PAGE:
The president negotiates our withdrawal from
We'll be leaving behind an unstable country with one of the world's highest infant mortality rates and hundreds of armed insurgent groups. We haven't rescued or rebuilt the country or accomplished any objective that begins to justify the human and financial cost of this adventure. We just lost.
But we're the most powerful nation on the planet. How is that possible? And, as writer
He goes on, in an essay that ran this week on Common Dreams: "Did we in some bizarre fashion fight ourselves and lose? After all, last year, more American servicemen died from suicide than on the battlefield in
Did we fight ourselves and lose? This is a question for the millennium -- a question in which the human future hangs in the balance. A rich, arrogant and unbelievably powerful nation, riding a tide of opportune vengeance, pursuing its global interests, invades a poor, backward country, then a year and a half later invades another. It pours multi-trillions of dollars into the adventure and unleashes the most sophisticated high-tech weaponry the world has ever seen. On the home front, the war is backed by at least 80 percent of the population. It's a good war, a righteous war, proclaimed by the prodigious public relations arm of the military-industrial consensus as a "war on terror" . . . a war on evil itself.
And we lost. Or sort of lost -- at least in the sense that we didn't win. As
His essay was titled, "Is War Becoming Obsolete?" That is, is war becoming an ineffective means of achieving, not merely the aims of its own propaganda (the defeat of evil), but its actual, limited goals of regional dominance, the looting of natural resources, the containment of geopolitical rivals? And if so, does it matter?
Beyond such questions, I sense that a larger question lurks: Might it be that war isn't something we wage, so much as a force that wages us? And if that's the case, it doesn't particularly matter whether we win or lose because it's not in our control anyway, at least not in the way we think it is. War has been obsolete for at least the last century, in that the damage it inflicted shattered winner and loser alike, almost to the point of mutual suicide -- not counting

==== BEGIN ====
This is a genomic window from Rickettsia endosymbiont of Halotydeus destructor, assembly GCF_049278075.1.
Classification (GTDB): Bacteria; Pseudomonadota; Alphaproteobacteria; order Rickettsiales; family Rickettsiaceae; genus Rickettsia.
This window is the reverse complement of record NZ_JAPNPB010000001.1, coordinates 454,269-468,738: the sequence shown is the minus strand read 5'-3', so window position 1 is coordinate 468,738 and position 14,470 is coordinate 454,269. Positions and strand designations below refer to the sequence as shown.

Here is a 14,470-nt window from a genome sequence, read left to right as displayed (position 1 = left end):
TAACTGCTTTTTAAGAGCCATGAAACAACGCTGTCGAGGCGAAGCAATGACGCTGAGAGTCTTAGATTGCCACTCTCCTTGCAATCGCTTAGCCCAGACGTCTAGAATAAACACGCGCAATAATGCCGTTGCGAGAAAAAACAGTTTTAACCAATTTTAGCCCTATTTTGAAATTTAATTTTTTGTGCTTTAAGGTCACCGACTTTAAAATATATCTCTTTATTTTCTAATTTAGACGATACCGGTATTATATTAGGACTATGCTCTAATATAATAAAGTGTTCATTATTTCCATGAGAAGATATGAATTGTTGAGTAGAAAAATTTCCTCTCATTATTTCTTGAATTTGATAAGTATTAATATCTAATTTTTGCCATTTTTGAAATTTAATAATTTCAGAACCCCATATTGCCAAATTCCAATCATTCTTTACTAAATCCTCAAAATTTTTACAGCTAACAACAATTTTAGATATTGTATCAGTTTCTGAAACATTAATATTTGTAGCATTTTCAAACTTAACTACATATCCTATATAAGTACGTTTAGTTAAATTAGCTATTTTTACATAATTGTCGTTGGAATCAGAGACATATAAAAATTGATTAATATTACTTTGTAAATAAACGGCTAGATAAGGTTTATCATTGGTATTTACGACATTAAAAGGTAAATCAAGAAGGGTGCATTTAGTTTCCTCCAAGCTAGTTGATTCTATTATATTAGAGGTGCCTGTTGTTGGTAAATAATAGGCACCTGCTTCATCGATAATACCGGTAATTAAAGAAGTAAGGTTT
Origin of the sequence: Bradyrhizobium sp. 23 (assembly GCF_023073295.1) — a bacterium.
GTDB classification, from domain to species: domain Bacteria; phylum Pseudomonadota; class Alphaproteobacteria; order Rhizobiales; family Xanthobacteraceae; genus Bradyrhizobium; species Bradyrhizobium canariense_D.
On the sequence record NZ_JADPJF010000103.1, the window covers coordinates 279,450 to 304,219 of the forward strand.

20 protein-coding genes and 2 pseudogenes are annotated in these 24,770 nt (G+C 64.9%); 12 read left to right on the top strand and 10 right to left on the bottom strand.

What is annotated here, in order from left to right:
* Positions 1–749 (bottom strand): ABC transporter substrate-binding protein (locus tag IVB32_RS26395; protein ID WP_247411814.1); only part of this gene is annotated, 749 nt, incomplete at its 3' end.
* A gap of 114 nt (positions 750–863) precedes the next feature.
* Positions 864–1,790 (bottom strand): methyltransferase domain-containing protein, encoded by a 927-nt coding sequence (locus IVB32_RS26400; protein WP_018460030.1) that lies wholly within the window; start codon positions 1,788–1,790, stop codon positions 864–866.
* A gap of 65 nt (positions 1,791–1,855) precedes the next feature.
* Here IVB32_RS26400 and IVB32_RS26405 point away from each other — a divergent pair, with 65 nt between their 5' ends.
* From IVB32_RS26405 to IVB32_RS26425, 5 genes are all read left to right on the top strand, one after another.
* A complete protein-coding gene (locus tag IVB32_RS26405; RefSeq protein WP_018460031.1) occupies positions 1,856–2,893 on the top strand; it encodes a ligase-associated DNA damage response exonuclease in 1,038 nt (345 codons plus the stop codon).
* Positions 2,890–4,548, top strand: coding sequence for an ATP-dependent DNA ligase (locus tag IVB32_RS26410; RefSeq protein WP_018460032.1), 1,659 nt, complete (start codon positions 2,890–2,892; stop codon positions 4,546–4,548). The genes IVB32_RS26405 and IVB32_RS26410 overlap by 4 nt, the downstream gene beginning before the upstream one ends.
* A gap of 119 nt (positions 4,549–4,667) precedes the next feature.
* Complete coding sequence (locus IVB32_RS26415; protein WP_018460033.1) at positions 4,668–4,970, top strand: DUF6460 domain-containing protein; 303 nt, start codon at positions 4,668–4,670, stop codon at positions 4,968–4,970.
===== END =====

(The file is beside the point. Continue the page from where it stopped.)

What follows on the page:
This may be a good time to begin assessing the nature of our loss in the war on terror, beyond the non-achievement of geopolitical ends and non-fulfillment of whatever our mission actually was. Certainly this loss includes expenditures in the trillions of dollars, contributing enormously to the national bankruptcy.
And it also includes the thousands of American combat deaths and the hundreds of thousands of soldiers wounded, both physically and psychologically, during their extended deployments, or suffering from an array of mystery nerve, respiratory and multiple other illnesses-- now called chronic multisymptom illness and declared, in a recent report by the federal
In the process of inflicting all this harm on ourselves, of course, we inflicted infinitely more harm on the nations we invaded, killing hundreds of thousands, displacing millions, and polluting
Is war becoming obsolete? When war's toxic aftermath is endured only by the defeated "enemy," the winners can still cheer. But today there's no cheering on any side of the erstwhile war on terror. The pertinent question is: How do we stop our mad preparation for future wars?
And there's only one answer: Stop inventing enemies, whom we proceed to dehumanize. Once we begin the dehumanization
process, we lose -- not just figuratively, but literally, and in almost incalculable ways.
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